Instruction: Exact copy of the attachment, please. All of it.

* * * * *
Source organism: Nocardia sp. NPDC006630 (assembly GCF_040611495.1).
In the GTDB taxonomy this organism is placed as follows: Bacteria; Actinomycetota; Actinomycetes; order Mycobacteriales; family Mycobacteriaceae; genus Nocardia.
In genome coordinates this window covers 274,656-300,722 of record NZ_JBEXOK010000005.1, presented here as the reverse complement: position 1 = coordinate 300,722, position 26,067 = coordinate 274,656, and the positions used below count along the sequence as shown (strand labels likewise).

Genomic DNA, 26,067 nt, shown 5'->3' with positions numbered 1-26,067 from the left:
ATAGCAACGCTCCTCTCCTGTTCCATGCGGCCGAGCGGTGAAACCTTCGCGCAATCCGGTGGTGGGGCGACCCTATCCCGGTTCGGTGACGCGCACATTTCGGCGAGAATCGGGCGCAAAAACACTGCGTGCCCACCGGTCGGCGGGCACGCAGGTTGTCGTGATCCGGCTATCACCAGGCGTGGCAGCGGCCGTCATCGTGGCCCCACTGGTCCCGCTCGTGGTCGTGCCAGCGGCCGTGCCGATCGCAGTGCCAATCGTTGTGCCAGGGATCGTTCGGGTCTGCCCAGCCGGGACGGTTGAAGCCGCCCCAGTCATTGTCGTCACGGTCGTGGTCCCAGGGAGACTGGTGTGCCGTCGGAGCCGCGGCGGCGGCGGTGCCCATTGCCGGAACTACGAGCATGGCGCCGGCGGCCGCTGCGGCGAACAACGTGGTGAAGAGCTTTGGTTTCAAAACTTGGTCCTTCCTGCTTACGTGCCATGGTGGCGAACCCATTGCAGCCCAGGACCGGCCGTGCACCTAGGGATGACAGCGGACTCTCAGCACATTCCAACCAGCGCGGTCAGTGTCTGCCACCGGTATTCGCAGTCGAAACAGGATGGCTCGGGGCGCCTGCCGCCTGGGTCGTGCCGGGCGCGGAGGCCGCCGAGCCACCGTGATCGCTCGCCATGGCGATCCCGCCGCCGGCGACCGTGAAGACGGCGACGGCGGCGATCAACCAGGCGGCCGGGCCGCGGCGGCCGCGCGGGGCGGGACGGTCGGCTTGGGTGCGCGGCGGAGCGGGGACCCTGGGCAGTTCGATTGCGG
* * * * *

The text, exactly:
Source organism: Nocardia sp. NPDC006630 (assembly GCF_040611495.1).
In the GTDB taxonomy this organism is placed as follows: Bacteria; Actinomycetota; Actinomycetes; order Mycobacteriales; family Mycobacteriaceae; genus Nocardia.
In genome coordinates this window covers 274,656-300,722 of record NZ_JBEXOK010000005.1, presented here as the reverse complement: position 1 = coordinate 300,722, position 26,067 = coordinate 274,656, and the positions used below count along the sequence as shown (strand labels likewise).

Genomic DNA, 26,067 nt, shown 5'->3' with positions numbered 1-26,067 from the left:
ATAGCAACGCTCCTCTCCTGTTCCATGCGGCCGAGCGGTGAAACCTTCGCGCAATCCGGTGGTGGGGCGACCCTATCCCGGTTCGGTGACGCGCACATTTCGGCGAGAATCGGGCGCAAAAACACTGCGTGCCCACCGGTCGGCGGGCACGCAGGTTGTCGTGATCCGGCTATCACCAGGCGTGGCAGCGGCCGTCATCGTGGCCCCACTGGTCCCGCTCGTGGTCGTGCCAGCGGCCGTGCCGATCGCAGTGCCAATCGTTGTGCCAGGGATCGTTCGGGTCTGCCCAGCCGGGACGGTTGAAGCCGCCCCAGTCATTGTCGTCACGGTCGTGGTCCCAGGGAGACTGGTGTGCCGTCGGAGCCGCGGCGGCGGCGGTGCCCATTGCCGGAACTACGAGCATGGCGCCGGCGGCCGCTGCGGCGAACAACGTGGTGAAGAGCTTTGGTTTCAAAACTTGGTCCTTCCTGCTTACGTGCCATGGTGGCGAACCCATTGCAGCCCAGGACCGGCCGTGCACCTAGGGATGACAGCGGACTCTCAGCACATTCCAACCAGCGCGGTCAGTGTCTGCCACCGGTATTCGCAGTCGAAACAGGATGGCTCGGGGCGCCTGCCGCCTGGGTCGTGCCGGGCGCGGAGGCCGCCGAGCCACCGTGATCGCTCGCCATGGCGATCCCGCCGCCGGCGACCGTGAAGACGGCGACGGCGGCGATCAACCAGGCGGCCGGGCCGCGGCGGCCGCGCGGGGCGGGACGGTCGGCTTGGGTGCGCGGCGGAGCGGGGACCCTGGGCAGTTCGATTGCGG